Digital Assets Down Under: Making Australia A Destination Jurisdiction for Digital Asset Projects

Yesterday I filed my submission “Digital Assets Down UnderMaking Australia a Destination Jurisdiction for Digital Asset and Cryptocurrency Projects, Investment, and Skills” with the Australian Senate Select Committee on Australia as a Technology and Financial Centre. Here are what I think are the inherent challenges involved in any nation being a “destination jurisdiction”. 

Challenge 1: Blockchains (ideally) Obsolete The Middlemen Laws Require

Through a combination of code, key pair encryption, and game theory blockchains minimise the need for trust reliably and cheaply enough for complete strangers to collaborate across time and space without the traditional institutional intermediaries. 

However, our laws generally assume a hub-and-spoke world. Faced with cost of policing its individual citizens, governments regulate and deputise the hubs. Laws tend to assume a “throat to choke”, an entity who is, or can, be made responsible for the activities in question by virtue of their role in the transaction or relationship. 

Very often, this entity must register with relevant authorities or hold necessary licences. Yet, blockchain systems are peer-to-peer. Their benefit arises (if at all) from the degree to which they do what they do without a hub to connect the spokes and without any party who could sensibly apply for or hold licences on behalf of the blockchain.

Challenge 2: Digital Assets are (New) Property

Digital assets arise almost naturally from blockchains. They are just entries in a database. But the distributed, permissionless nature of these blockchain systems lend sufficient certainty and independence to these data entries for them to be considered money and property. Mere data becomes verifiable, permanent, alienable, and transferable. On a database anyone can use, everyone can police, and nobody owns, the data becomes property.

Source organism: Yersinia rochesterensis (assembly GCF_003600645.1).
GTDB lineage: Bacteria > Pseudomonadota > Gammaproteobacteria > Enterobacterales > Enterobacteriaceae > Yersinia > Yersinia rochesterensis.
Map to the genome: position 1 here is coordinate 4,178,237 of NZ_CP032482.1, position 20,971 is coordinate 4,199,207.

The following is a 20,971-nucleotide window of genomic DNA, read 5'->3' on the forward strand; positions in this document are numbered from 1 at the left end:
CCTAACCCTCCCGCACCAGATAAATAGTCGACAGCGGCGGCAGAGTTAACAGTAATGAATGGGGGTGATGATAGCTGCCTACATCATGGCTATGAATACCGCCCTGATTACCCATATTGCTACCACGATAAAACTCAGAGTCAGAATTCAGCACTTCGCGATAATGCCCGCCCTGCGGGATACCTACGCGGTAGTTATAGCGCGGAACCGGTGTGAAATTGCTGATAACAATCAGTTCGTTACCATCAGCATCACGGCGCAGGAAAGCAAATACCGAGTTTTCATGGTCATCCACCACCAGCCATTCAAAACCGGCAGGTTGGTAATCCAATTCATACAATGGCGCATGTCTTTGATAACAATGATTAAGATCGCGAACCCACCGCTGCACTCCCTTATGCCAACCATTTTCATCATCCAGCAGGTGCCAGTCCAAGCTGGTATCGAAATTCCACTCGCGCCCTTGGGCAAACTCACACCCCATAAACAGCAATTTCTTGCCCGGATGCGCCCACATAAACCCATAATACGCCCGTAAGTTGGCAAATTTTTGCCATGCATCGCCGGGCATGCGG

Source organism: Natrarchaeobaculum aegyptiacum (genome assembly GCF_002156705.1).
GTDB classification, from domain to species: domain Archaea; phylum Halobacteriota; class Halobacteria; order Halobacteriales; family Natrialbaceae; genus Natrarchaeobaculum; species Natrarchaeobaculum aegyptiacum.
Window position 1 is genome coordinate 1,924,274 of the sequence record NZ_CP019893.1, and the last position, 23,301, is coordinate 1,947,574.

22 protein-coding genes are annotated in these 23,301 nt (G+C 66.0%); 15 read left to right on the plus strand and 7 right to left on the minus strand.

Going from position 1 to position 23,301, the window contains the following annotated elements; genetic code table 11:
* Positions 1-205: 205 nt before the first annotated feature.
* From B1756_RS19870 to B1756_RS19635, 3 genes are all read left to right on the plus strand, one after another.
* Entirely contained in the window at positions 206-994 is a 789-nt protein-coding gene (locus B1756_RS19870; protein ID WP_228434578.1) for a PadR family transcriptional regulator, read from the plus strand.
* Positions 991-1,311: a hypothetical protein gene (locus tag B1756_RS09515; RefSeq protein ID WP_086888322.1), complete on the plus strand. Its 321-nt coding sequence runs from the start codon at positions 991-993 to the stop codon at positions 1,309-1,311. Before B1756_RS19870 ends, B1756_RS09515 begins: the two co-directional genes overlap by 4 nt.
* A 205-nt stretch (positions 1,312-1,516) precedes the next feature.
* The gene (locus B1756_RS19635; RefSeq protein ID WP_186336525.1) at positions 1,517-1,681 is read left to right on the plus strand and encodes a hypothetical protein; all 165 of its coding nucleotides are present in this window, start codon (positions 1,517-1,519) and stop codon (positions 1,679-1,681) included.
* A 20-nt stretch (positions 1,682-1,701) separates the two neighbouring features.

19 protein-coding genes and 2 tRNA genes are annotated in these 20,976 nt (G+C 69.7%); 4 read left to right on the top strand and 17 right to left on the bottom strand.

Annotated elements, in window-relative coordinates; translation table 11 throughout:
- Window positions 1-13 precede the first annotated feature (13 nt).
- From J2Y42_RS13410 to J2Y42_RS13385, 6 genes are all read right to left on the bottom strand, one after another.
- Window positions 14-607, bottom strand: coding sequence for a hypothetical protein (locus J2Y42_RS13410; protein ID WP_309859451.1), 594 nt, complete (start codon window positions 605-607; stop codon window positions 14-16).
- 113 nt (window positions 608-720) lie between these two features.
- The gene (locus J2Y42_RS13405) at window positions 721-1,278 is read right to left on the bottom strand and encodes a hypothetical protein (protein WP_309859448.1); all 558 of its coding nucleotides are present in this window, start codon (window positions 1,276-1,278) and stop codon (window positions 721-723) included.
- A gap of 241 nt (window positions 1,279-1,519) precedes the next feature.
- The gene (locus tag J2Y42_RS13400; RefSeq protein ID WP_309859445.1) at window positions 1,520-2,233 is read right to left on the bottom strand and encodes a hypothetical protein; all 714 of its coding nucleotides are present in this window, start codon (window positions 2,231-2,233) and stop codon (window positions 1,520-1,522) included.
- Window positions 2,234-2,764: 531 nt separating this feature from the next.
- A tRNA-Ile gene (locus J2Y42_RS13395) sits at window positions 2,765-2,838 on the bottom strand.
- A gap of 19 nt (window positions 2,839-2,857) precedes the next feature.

Challenge 3: And They are Speculative Investments

Digital assets allow a wide range of rights and things to become tokenised, to be given a digital identity. Almost any right can turned into a tradeable asset. Inevitably, this leads to speculation, turning what might traditionally have been a commodity market into something that feels like it should be regulated as a security or managed investment.

Challenge 4: And They are Money!

Once tokenised and liquefied, everything also becomes money that can be transferred without regulated intermediaries. The pressure to regulate all digital assets as money will be significant. But regulating them like we regulate banks and money services businesses will probably destroy their ability to provide the promised social scaling benefits.

Challenge 5: But They Can Also be Really Useful

Smart contracts make the digital assets programmable, adding a new universe of possible ways in which relationships can be automated or governed by code rather than the discretionary actions of complete strangers.

Challenge 6: Money, Useful Assets, and Speculative Assets Don’t Usually Mix

So, in the same way light behaves as both a particle and a wave, digital assets are data that behave as money, useful assets, and speculative instruments. This is a problem because data, money, property, and investment instruments are regulated in different, almost incompatible, ways.

Challenge 7: Now Add Diversity

Blockchains and digital assets are not uniform as to design or technology (or desirability). PoW, PoS, and, UNLs are different technologies that achieve the same ends in different ways, potentially with different legal consequences.

Then there are digital assets which are native to their chain with no counterparty (like BTC, ETH and XRP), non-native assets with no counterparty (like many ERC20 Tokens), and counterparty assets that rely on a third party for their value or redemption, like USDT. 

There will be a continuum of Digital Asset Projects from those that cannot perform their function and deliver their benefits without being “purely decentralised” to those that involve “decentralisation theatre” and would be better handled and regulated as traditional centralised databases.

Do Your Regulators Really Have the Courage and Will?

So, the challenge is to have laws that create a welcoming regulatory climate for the types of blockchain projects the country thinks are desirable. This will almost certainly mean adjusting laws to welcome purely decentralised projects that have no one who can sensibly apply for licences or registration despite the project involving a digital asset that is simultaneously money, a useful asset, and a speculative investment. 

It will take care and courage to design regulations that are both technologically neutral (because the technology is so varied), does not foreclose the most beneficial projects (because they will be the most difficult to regulate, if at all), and yet keeps bad actors away (because there are plenty of those, too).

Do your regulators really have what it takes to be a destination jurisdiction?

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